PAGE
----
This document defines some terms that are used across this specification.

Some other fundamental terms are documented in the overview document.

User Roles

Application Owner

The maintainer of an application or service, responsible for configuring and managing the lifecycle of the OpenTelemetry SDK.

Library Author

The maintainer of a shared library which is depended upon by many applications, and targeted by OpenTelemetry instrumentation.

Instrumentation Author

The maintainer of OpenTelemetry instrumentation written against the OpenTelemetry API. This may be instrumentation written within application code, within a shared library, or within an instrumentation library.

Plugin Author

The maintainer of an OpenTelemetry SDK Plugin, written against OpenTelemetry SDK plugin interfaces.



OpenTelemetry is structured around signals, or categories of telemetry. Metrics, logs, traces, and baggage are examples of signals. Each signal represents a coherent, stand-alone set of functionality. Each signal follows a separate lifecycle, defining its current stability level.


In this specification, the term package describes a set of code which represents a single dependency, which may be imported into a program independently from other packages. This concept may map to a different term in some languages, such as “module.” Note that in some languages, the term “package” refers to a different concept.

ABI Compatibility

An ABI (application binary interface) is an interface which defines interactions between software components at the machine code level, for example between an application executable and a compiled binary of a shared object library. ABI compatibility means that a new compiled version of a library may be correctly linked to a target executable without the need for that executable to be recompiled.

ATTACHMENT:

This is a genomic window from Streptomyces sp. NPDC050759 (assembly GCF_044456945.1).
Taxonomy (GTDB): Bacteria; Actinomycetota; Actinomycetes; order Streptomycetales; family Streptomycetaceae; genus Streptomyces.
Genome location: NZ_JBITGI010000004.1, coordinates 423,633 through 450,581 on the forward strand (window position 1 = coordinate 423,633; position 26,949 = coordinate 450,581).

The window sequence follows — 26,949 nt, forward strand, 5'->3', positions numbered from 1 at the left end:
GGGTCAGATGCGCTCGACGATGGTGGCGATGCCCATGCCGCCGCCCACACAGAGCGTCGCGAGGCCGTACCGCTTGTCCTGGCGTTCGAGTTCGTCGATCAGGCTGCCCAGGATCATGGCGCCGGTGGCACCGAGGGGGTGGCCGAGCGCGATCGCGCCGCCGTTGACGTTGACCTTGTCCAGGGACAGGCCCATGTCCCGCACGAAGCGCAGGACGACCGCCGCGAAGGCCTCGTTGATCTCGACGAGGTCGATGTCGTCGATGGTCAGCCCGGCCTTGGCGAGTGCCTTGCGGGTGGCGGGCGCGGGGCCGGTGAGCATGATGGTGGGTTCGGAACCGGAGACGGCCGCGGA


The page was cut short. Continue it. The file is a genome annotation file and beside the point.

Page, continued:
ABI compatibility is important for some languages, especially those which provide a form of machine code. For other languages, ABI compatibility may not be a relevant requirement.

In-band and Out-of-band Data

In telecommunications, in-band signaling is the sending of control information within the same band or channel used for data such as voice or video. This is in contrast to out-of-band signaling which is sent over a different channel, or even over a separate network (Wikipedia).

In OpenTelemetry we refer to in-band data as data that is passed between components of a distributed system as part of business messages, for example, when trace or baggages are included in the HTTP requests in the form of HTTP headers. Such data usually does not contain the telemetry, but is used to correlate and join the telemetry produced by various components. The telemetry itself is referred to as out-of-band data: it is transmitted from applications via dedicated messages, usually asynchronously by background routines rather than from the critical path of the business logic. Metrics, logs, and traces exported to telemetry backends are examples of out-of-band data.

Manual Instrumentation

Coding against the OpenTelemetry API such as the Tracing API, Metrics API, or others to collect telemetry from end-user code or shared frameworks (e.g. MongoDB, Redis, etc.).